Monday, January 10, 2005

This sounds like those MASH episodes where

they have to ship someone to Japan because they can't handle it in Korea. I think my wife would find it very distressing to know that I'd gone to Iraq and died of a "non-combat related illness". Anyone have a good link to what these illnesses generally entail (I see speculation about depleted uranium and hauling toxic chemicals on the web and I imagine some of it is just normal getting terminally sick that happens in any sizeable population, but you'd think they'd add "appendicitis" or something at that point). It gets a little creepier when one of the soldiers probably has ancestors in the same clan homeland in Scotland as yourself.

The latest identification of U.S. casualties in Iraq reported by the Department of Defense:

DoD Identifies Army Casualties
The Department of Defense announced today the death of a soldier supporting Operation Enduring Freedom and two soldiers supporting Operation Iraqi Freedom. A review of records revealed the omission of news releases for these soldiers.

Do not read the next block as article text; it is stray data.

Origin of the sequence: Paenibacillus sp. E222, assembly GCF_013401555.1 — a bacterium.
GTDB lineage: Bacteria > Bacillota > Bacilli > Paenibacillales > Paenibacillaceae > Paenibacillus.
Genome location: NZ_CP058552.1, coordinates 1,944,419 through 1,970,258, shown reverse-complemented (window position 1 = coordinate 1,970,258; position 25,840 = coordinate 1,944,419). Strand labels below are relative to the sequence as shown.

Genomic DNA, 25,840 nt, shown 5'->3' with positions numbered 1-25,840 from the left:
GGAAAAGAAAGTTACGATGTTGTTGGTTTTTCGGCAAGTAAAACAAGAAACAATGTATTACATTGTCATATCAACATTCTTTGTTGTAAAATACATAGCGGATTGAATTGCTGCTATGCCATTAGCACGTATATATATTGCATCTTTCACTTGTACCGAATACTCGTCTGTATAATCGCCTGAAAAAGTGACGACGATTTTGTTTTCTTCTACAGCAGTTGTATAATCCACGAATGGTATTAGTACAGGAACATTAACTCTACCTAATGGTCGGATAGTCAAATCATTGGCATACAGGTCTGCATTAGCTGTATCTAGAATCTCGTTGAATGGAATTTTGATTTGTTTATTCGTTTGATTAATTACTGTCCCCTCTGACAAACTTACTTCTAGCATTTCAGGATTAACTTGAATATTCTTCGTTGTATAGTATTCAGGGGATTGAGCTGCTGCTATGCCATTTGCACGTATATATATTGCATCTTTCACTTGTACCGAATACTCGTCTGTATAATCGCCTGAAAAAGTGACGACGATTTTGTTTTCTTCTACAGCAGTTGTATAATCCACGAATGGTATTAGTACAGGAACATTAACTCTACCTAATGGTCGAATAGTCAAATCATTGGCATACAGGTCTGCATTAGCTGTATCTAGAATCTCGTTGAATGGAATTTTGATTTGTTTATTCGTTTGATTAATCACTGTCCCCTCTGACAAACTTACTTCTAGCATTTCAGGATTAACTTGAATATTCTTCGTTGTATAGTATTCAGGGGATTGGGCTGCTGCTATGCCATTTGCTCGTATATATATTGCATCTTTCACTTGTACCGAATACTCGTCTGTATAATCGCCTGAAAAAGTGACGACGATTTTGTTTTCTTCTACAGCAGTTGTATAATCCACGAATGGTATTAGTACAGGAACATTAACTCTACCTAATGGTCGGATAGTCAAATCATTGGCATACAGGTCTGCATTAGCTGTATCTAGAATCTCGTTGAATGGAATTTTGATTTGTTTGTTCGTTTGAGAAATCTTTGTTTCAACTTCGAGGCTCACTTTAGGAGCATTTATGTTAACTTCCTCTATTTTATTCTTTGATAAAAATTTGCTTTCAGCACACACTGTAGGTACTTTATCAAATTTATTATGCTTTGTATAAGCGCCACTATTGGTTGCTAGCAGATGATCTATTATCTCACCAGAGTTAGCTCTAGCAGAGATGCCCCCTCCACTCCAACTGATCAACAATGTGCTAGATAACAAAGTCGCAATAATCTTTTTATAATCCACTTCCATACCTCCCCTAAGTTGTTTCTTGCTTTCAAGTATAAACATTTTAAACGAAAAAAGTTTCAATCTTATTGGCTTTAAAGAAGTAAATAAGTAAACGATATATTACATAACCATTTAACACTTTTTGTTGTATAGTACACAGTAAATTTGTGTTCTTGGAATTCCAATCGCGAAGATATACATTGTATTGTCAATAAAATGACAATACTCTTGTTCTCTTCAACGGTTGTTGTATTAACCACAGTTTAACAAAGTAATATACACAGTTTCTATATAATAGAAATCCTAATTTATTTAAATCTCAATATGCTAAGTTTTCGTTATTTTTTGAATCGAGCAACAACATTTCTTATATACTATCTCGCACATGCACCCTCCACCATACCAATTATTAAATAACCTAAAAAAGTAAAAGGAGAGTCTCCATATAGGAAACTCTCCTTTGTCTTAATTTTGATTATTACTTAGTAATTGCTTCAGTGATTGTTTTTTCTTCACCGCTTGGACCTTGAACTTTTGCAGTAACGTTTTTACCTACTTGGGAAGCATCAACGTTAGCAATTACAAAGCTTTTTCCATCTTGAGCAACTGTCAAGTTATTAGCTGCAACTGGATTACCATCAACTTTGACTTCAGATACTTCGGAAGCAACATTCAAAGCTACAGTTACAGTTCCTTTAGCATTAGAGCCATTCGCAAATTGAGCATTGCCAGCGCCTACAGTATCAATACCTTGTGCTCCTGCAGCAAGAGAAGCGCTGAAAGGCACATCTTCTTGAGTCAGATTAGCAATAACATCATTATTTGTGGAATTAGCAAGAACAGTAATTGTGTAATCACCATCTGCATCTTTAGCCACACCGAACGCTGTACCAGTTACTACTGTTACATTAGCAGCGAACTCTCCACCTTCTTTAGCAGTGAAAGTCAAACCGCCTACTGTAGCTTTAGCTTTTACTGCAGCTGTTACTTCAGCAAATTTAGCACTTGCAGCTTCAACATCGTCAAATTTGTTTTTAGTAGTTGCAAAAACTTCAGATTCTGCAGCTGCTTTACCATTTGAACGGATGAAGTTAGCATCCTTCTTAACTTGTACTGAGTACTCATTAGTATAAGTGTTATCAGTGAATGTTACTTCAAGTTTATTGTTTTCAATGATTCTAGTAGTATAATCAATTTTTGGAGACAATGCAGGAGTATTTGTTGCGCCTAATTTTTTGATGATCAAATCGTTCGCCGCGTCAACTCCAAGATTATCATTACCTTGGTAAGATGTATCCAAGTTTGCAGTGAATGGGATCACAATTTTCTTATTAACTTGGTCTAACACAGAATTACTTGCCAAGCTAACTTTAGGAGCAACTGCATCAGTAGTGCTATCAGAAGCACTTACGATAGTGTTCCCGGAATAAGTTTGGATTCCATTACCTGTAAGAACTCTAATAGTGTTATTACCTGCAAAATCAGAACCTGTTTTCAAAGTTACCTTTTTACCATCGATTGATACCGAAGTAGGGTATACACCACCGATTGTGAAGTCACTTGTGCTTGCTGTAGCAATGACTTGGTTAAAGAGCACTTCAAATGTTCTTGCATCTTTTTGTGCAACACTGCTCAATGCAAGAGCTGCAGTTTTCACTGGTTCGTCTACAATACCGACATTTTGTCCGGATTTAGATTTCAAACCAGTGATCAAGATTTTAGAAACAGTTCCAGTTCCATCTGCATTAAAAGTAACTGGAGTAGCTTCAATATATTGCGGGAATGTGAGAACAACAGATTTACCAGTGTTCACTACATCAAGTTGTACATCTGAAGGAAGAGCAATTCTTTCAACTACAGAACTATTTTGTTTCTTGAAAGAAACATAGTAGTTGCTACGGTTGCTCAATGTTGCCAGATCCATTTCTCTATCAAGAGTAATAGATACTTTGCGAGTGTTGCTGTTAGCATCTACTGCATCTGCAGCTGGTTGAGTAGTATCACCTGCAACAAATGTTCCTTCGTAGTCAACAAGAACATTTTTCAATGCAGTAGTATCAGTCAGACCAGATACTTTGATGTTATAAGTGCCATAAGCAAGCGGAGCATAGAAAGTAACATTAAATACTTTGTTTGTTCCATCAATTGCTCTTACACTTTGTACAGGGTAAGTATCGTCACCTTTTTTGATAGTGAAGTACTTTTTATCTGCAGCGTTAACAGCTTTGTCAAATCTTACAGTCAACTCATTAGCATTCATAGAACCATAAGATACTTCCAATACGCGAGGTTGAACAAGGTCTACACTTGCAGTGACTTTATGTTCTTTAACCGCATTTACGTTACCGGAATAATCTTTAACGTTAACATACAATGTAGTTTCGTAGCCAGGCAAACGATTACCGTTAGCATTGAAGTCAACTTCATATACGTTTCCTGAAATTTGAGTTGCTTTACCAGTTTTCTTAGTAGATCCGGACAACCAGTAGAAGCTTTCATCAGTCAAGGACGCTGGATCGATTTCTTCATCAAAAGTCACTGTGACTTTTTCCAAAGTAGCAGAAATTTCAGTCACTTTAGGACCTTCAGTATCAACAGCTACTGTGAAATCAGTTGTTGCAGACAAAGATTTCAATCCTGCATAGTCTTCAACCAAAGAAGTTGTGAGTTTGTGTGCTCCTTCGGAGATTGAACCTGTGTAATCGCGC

Operation Enduring Freedom

Staff Sgt. Robert K. McGee, 38, of Martinsville, Va., died June 30, in Manila, Republic of the Philippines, of non-combat related injuries. McGee was assigned to the 2nd Battalion, 1st Special Forces Group, Fort Lewis, Wash.

Operation Iraqi Freedom

Sgt. 1st Class Otie J. McVey, 53, of Oak Hill, W.V., was medically evacuated from Baghdad, Iraq, on Sept. 23 for treatment of a non-combat related illness. He died Nov. 7 in Beaver, W.V. McVey was assigned to the Army Reserve’s 706th Transportation Company, Kenton, Ohio.

Sgt. Foster Pinkston, 47, of Warrenton, Ga., died Sept. 16, in Eisenhower Army Medical Center in Augusta, Ga., from a non-combat related illness. Pinkston was assigned to the Army National Guard’s 878th Engineer Battalion, Augusta, Ga.


Anonymous said...

Scott what are you talking about?

Scooter said...

Ah, it cut off a bunch of text I had on the post - sorry about that.